M A R A L E E G R A Y S O N
I'VE COME TO CALIFORNIA
to find my father’s ghost and have
a chat: what did you drink
at Wallace Stegner’s birthday party?
(A lot of applejack.)
what did they say about Steinbeck
at Stanford? (That he wasn’t
a great American author.)
how does someone fall asleep
with the Pacific Ocean stirring so?
(Close your eyes and think
of nothing.) Tell me the story
one more time.
In July a spider crawls across the morning
of his memory. Sun is shining
in all the wrong places; the spider’s legs
are bent. It’s always something, it says.
It knows itself too well.
One never can resist the gauze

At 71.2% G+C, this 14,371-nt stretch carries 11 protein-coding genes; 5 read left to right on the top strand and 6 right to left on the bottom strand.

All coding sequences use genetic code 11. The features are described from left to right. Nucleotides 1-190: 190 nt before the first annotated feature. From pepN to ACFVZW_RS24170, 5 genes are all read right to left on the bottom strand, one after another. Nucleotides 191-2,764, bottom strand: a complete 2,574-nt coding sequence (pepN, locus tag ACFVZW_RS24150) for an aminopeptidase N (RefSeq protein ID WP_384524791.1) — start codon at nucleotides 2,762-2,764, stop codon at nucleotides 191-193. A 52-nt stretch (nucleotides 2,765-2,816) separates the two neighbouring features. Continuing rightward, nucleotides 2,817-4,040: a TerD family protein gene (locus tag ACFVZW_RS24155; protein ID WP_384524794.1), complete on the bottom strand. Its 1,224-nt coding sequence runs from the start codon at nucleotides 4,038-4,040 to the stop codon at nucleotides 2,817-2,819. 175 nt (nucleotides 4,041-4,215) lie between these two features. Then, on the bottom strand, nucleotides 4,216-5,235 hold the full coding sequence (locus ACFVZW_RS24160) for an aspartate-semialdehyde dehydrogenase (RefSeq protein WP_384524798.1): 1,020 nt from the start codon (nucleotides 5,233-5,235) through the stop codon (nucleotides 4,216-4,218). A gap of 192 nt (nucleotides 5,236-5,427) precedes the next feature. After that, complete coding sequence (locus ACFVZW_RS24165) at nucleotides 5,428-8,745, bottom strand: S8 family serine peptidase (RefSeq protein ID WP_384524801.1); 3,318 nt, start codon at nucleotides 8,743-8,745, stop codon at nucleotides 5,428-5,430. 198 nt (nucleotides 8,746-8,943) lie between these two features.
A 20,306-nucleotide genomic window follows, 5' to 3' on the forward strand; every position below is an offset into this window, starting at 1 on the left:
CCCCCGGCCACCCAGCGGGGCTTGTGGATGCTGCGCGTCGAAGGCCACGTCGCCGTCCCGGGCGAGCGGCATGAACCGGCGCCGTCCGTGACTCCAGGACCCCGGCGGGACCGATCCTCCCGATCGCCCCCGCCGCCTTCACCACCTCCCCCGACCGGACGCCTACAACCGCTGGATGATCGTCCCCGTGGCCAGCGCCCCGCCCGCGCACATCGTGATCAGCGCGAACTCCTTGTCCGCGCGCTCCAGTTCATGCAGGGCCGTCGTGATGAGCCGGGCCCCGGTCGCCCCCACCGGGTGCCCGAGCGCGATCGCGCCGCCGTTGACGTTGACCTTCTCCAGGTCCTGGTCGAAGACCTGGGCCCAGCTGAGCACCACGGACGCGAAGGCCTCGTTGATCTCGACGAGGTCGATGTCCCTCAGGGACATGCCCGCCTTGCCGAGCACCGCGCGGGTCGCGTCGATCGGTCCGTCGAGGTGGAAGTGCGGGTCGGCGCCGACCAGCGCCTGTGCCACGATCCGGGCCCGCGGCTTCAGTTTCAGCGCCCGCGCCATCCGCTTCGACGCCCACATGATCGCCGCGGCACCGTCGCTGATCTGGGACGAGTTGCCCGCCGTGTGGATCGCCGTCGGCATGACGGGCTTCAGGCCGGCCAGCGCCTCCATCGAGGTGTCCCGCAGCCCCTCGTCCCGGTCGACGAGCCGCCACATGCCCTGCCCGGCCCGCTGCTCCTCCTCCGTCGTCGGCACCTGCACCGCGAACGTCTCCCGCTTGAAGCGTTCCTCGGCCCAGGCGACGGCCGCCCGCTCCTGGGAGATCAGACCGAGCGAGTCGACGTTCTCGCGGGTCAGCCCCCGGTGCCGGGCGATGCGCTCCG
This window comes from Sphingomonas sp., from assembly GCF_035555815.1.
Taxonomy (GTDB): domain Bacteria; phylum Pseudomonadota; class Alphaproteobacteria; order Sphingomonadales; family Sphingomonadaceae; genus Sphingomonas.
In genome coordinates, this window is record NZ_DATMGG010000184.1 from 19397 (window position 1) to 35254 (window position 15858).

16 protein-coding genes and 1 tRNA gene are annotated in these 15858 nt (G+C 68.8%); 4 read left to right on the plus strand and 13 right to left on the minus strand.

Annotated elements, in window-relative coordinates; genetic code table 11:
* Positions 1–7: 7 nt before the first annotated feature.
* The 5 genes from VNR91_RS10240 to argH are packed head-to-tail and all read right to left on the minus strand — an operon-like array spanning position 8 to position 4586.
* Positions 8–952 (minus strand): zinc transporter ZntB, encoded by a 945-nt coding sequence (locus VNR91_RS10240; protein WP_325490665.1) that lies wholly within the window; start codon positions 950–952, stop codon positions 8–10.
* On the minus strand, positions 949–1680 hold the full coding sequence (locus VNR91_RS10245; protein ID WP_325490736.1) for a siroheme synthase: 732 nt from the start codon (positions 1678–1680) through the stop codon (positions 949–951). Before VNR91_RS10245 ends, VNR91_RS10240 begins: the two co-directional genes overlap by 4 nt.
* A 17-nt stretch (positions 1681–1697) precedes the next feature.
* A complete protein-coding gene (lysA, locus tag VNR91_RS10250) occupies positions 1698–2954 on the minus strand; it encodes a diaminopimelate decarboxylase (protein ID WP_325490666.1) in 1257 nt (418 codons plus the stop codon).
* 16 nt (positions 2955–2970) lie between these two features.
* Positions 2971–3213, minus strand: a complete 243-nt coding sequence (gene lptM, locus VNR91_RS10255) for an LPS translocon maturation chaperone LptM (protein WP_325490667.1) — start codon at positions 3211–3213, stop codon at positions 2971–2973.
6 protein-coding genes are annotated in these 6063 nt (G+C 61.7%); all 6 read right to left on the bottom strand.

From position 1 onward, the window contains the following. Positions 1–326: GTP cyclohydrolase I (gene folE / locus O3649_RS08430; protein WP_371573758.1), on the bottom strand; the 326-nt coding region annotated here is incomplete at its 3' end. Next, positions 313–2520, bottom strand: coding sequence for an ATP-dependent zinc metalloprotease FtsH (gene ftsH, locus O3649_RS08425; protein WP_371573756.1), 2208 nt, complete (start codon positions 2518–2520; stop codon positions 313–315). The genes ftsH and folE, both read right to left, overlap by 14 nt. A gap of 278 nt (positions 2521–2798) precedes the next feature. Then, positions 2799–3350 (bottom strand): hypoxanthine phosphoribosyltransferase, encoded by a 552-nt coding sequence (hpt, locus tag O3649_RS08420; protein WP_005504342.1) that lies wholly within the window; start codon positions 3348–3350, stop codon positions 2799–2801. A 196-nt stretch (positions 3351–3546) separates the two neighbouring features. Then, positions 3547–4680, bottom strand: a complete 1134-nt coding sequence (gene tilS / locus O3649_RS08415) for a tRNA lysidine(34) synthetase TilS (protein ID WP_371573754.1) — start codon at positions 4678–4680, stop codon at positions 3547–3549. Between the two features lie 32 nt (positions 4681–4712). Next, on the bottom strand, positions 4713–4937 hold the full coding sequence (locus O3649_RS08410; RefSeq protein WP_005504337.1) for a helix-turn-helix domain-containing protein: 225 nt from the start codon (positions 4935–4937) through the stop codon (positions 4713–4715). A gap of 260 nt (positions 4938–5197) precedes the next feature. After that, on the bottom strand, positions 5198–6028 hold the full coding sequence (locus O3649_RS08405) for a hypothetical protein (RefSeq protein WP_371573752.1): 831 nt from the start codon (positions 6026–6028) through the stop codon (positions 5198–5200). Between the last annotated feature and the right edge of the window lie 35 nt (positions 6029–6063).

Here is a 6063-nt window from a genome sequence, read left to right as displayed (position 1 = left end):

of fly-wings spread and netty.
I can sympathize;
I’ve spent the past ten years hanging
from the shelf of my father’s voice:
will I ever see you peel an apple
with a pocket knife? how do I stand
in the shadow of a spotlight?
why did you come back?
Professor, where is there to go from here
where east is east and west
is like a lampshade, dressing up the sun?
Mara Lee Grayson’s work has appeared or is forthcoming in Mobius, Fiction, Columbia Journal, Poetry Northwest, West Trade Review, Sierra Nevada Review, CutBank, and other publications. Her poetry has twice been nominated for the Pushcart Prize. She is the author of two books of nonfiction and an assistant professor at California State University, Dominguez Hills. You can find her on Twitter @maraleegrayson.